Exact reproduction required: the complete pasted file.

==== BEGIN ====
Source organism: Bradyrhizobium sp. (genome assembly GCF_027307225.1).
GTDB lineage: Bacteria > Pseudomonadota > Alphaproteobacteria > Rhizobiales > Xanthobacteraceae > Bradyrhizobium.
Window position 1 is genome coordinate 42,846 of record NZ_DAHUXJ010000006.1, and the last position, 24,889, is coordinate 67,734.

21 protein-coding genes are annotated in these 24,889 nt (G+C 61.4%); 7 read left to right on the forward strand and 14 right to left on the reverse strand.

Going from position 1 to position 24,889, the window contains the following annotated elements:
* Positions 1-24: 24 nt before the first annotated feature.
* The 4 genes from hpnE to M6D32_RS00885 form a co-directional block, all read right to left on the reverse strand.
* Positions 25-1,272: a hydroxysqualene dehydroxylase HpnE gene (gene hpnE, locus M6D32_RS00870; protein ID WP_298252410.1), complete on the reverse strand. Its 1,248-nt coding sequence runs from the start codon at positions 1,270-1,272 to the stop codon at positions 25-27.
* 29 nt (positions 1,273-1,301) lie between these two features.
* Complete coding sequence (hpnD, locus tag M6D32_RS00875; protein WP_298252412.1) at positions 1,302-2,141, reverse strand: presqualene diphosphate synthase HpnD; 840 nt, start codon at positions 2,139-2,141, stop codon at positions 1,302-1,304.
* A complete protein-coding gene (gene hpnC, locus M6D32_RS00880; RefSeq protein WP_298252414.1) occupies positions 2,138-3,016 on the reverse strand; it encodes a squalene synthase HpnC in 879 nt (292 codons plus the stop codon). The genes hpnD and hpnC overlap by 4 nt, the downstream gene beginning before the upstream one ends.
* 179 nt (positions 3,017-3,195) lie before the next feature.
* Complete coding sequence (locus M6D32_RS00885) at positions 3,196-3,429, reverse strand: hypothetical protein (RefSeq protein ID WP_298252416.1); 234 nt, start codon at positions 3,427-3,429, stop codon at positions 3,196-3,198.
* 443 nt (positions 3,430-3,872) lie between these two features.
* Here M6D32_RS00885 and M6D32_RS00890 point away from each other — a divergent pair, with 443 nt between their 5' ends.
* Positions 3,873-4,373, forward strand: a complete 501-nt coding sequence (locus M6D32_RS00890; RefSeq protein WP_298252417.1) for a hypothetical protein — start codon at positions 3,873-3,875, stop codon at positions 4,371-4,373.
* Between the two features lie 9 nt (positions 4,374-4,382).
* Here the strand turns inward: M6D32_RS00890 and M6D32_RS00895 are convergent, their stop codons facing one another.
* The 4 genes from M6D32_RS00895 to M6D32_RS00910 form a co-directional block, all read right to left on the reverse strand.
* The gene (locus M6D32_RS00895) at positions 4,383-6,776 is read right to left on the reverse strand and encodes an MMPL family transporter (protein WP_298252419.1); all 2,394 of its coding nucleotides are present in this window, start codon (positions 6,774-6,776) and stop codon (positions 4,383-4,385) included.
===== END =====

Source organism: Bradyrhizobium sp. (genome assembly GCF_027307225.1).
GTDB lineage: Bacteria > Pseudomonadota > Alphaproteobacteria > Rhizobiales > Xanthobacteraceae > Bradyrhizobium.
Window position 1 is genome coordinate 42,846 of record NZ_DAHUXJ010000006.1, and the last position, 24,889, is coordinate 67,734.

21 protein-coding genes are annotated in these 24,889 nt (G+C 61.4%); 7 read left to right on the forward strand and 14 right to left on the reverse strand.

Going from position 1 to position 24,889, the window contains the following annotated elements:
* Positions 1-24: 24 nt before the first annotated feature.
* The 4 genes from hpnE to M6D32_RS00885 form a co-directional block, all read right to left on the reverse strand.
* Positions 25-1,272: a hydroxysqualene dehydroxylase HpnE gene (gene hpnE, locus M6D32_RS00870; protein ID WP_298252410.1), complete on the reverse strand. Its 1,248-nt coding sequence runs from the start codon at positions 1,270-1,272 to the stop codon at positions 25-27.
* 29 nt (positions 1,273-1,301) lie between these two features.
* Complete coding sequence (hpnD, locus tag M6D32_RS00875; protein WP_298252412.1) at positions 1,302-2,141, reverse strand: presqualene diphosphate synthase HpnD; 840 nt, start codon at positions 2,139-2,141, stop codon at positions 1,302-1,304.
* A complete protein-coding gene (gene hpnC, locus M6D32_RS00880; RefSeq protein WP_298252414.1) occupies positions 2,138-3,016 on the reverse strand; it encodes a squalene synthase HpnC in 879 nt (292 codons plus the stop codon). The genes hpnD and hpnC overlap by 4 nt, the downstream gene beginning before the upstream one ends.
* 179 nt (positions 3,017-3,195) lie before the next feature.
* Complete coding sequence (locus M6D32_RS00885) at positions 3,196-3,429, reverse strand: hypothetical protein (RefSeq protein ID WP_298252416.1); 234 nt, start codon at positions 3,427-3,429, stop codon at positions 3,196-3,198.
* 443 nt (positions 3,430-3,872) lie between these two features.
* Here M6D32_RS00885 and M6D32_RS00890 point away from each other — a divergent pair, with 443 nt between their 5' ends.
* Positions 3,873-4,373, forward strand: a complete 501-nt coding sequence (locus M6D32_RS00890; RefSeq protein WP_298252417.1) for a hypothetical protein — start codon at positions 3,873-3,875, stop codon at positions 4,371-4,373.
* Between the two features lie 9 nt (positions 4,374-4,382).
* Here the strand turns inward: M6D32_RS00890 and M6D32_RS00895 are convergent, their stop codons facing one another.
* The 4 genes from M6D32_RS00895 to M6D32_RS00910 form a co-directional block, all read right to left on the reverse strand.
* The gene (locus M6D32_RS00895) at positions 4,383-6,776 is read right to left on the reverse strand and encodes an MMPL family transporter (protein WP_298252419.1); all 2,394 of its coding nucleotides are present in this window, start codon (positions 6,774-6,776) and stop codon (positions 4,383-4,385) included.